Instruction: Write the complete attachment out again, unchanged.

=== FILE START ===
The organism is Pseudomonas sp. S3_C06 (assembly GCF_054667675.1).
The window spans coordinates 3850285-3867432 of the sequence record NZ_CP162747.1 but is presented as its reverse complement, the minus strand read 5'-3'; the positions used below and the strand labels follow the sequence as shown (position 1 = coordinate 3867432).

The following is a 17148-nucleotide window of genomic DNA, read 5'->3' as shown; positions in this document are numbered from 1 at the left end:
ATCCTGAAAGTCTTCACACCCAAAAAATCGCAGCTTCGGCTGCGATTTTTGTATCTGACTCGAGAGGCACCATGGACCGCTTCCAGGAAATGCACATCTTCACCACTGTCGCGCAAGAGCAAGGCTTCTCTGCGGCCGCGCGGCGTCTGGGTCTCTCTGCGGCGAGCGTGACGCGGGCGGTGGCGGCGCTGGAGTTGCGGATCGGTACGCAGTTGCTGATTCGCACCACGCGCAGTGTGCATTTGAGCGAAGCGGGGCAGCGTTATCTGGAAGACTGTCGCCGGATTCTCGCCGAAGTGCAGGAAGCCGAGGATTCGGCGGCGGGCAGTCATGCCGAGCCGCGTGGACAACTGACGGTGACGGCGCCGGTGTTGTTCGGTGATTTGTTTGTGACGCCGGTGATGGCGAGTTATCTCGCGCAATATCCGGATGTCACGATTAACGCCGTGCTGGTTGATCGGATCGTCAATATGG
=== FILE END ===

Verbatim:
The organism is Pseudomonas sp. S3_C06 (assembly GCF_054667675.1).
The window spans coordinates 3850285-3867432 of the sequence record NZ_CP162747.1 but is presented as its reverse complement, the minus strand read 5'-3'; the positions used below and the strand labels follow the sequence as shown (position 1 = coordinate 3867432).

The following is a 17148-nucleotide window of genomic DNA, read 5'->3' as shown; positions in this document are numbered from 1 at the left end:
ATCCTGAAAGTCTTCACACCCAAAAAATCGCAGCTTCGGCTGCGATTTTTGTATCTGACTCGAGAGGCACCATGGACCGCTTCCAGGAAATGCACATCTTCACCACTGTCGCGCAAGAGCAAGGCTTCTCTGCGGCCGCGCGGCGTCTGGGTCTCTCTGCGGCGAGCGTGACGCGGGCGGTGGCGGCGCTGGAGTTGCGGATCGGTACGCAGTTGCTGATTCGCACCACGCGCAGTGTGCATTTGAGCGAAGCGGGGCAGCGTTATCTGGAAGACTGTCGCCGGATTCTCGCCGAAGTGCAGGAAGCCGAGGATTCGGCGGCGGGCAGTCATGCCGAGCCGCGTGGACAACTGACGGTGACGGCGCCGGTGTTGTTCGGTGATTTGTTTGTGACGCCGGTGATGGCGAGTTATCTCGCGCAATATCCGGATGTCACGATTAACGCCGTGCTGGTTGATCGGATCGTCAATATGG